Not since 2010′s “The Guard” have I had this much fun in the cinema. Martin McDonagh returns to the screen with his first film since 2008′s “In Bruges”, also starring Colin Farrell as a hit-man laying low in Bruges with Brendan Gleeson. His latest film certainly equals the standards raised at the last toll; it’s a bloody, violent, stylish and absolutely hilarious film pitting some fine talents such as Colin Farrell, Christopher Walken and Woody Harrelson together in a brutal game of cat-in-mouse in a style echoing the dark humour of “Lock, Stock and Two Smoking Barrels” and the sharp, witty dialogue of Tarantino’s masterpiece “Pulp Fiction”.
Marty (Colin Farrell) is an Irish writer living in LA struggling to start his new screenplay titled “Seven Psychopaths”. He hasn’t even got beyond “Psychopath No. 1″ and already his drinking problem is spiralling out of control. His best friend Billy (Sam Rockwell) is a slightly unhinged and failed actor who makes a living from kidnapping dogs and sending his partner-in-crime Hans (Christopher Walken) to the owner’s house to retrieve the money in award for ‘finding’ their beloved pet. Billy tries to help Marty by placing an ad in the newspaper calling on all psychopaths to come to Marty’s house to be interviewed for the chance of their story appearing in his screenplay. But it soon becomes apparent that Marty will not need to rely on the ad to bring the psychopaths in, because when Billy and Hans kidnap the Shih Tzu belonging to a sadistic gangster (Woody Harrelson) and Marty gets sucked into the mess, by the end of it all – if he is still alive that is – he’ll have one hell of a story to write.
“In Bruges” was pretty successful when it was released back in 2008, and “Seven Psychopaths” serves to be the long-awaited follow-up to that film from Martin McDonagh. While I’m undecided on which is the better film, “Seven Psychopaths” certainly lives up to the lofty standards set by “In Bruges” in terms of humour, sharp and witty dialogue and pure mayhem. Sam Rockwell (“The Green Mile”, “Choke”) is arguably the star of the film. His extroverted performance as the unhinged Billy is very enjoyable to watch; it’s a well composed and characteristic. Colin Farrell (“Tigerland”, “In Bruges”) looks somewhat lost at times, but it’s fitting for his character – an alcoholic writer with writer’s block. Rockwell’s Irish jokes and impersonation were surprisingly very good, unlike the vast majority of the kicks Hollywood tries to make at the Irish culture and accent. Christopher Walken (“The Deer Hunter”, “Biloxi Blues”) has always stolen the show, and it’s no exception here. His character Hans, is very interesting, and Walken proves he was the perfect man to cast in this role. Woody Harrelson is personally one of my all-time favourite actors, if for nothing more than his psychotic look and domineering presence on screen. Ever since his lead role in the amazing “Natural Born Killers”, Harrelson has set his own standards and met them ever since. He’s superb in this film. Very funny and completely psychotic. The dialogue, brutal dark humour and witty one-liners have to be the best thing about the film alongside the exceptional performances from a superbly assembled cast (Which also includes singer Tom Waits).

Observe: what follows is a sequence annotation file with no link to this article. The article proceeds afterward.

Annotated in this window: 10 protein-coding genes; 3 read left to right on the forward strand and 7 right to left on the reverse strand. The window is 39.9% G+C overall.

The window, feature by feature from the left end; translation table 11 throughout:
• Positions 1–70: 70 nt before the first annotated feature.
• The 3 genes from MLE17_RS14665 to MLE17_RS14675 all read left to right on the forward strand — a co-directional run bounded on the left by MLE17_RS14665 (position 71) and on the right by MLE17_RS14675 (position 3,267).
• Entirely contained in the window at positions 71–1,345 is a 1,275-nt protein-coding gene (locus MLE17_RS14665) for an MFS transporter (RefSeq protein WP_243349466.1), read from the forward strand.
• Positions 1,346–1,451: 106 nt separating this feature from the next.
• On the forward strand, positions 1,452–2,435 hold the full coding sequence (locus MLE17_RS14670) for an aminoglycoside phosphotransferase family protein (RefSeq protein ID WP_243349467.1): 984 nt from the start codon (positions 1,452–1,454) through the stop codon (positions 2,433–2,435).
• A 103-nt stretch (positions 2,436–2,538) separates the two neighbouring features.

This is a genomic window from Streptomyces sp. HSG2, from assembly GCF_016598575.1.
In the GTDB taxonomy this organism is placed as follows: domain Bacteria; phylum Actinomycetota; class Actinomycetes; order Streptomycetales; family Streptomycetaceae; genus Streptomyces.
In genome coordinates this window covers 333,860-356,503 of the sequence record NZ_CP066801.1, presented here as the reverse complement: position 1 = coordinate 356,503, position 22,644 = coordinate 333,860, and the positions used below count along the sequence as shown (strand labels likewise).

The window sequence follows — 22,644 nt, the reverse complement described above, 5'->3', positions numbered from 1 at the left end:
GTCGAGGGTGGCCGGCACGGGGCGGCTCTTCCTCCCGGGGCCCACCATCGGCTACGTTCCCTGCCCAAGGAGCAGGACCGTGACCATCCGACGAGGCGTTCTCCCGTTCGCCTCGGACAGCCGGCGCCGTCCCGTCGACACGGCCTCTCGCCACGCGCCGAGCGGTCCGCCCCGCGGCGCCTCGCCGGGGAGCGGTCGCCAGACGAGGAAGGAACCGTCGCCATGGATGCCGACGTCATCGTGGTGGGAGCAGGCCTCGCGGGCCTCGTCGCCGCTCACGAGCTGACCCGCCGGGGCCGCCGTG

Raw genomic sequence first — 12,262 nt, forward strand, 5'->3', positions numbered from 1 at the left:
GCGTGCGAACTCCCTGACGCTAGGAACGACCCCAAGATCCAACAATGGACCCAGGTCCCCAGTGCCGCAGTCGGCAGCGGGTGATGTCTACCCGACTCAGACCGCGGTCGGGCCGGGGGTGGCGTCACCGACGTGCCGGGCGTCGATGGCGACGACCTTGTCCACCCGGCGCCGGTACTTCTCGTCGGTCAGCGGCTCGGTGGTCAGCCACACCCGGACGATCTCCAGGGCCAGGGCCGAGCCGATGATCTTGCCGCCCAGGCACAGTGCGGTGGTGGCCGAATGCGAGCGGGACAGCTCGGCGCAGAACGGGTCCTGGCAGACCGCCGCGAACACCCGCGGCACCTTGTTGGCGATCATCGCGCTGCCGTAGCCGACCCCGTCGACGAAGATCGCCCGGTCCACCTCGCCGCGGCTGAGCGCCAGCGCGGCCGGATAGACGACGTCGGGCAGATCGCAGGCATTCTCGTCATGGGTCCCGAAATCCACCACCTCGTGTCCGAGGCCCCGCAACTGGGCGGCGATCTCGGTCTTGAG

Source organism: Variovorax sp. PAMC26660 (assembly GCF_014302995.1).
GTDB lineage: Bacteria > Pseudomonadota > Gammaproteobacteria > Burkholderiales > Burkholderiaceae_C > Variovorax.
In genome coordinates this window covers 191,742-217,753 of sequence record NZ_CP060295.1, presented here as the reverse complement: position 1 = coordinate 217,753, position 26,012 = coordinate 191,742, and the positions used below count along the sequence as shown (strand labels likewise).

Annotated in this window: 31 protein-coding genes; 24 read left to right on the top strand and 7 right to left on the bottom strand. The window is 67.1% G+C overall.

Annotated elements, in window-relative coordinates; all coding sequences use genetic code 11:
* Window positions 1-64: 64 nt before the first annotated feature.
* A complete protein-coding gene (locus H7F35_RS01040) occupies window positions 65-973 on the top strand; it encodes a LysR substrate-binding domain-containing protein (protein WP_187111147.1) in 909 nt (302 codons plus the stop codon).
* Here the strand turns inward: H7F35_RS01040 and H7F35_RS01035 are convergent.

“Seven Psychopaths” is one of the best films of 2012. The criss-crossing storyline imitates the best of Tarantino and has a very strong odour of “Lock, Stock and Two Smoking Barrels”, which McDonagh’s latest effort is slightly better than in my opinion. An absolutely enjoyable film that literally cuts your throat while you’re laughing; the violence is gorgeously bloody at times – stylized yet realistic. Hopefully McDonagh comes out in the next round with an equally superb, if not better, film.
- Joe Callan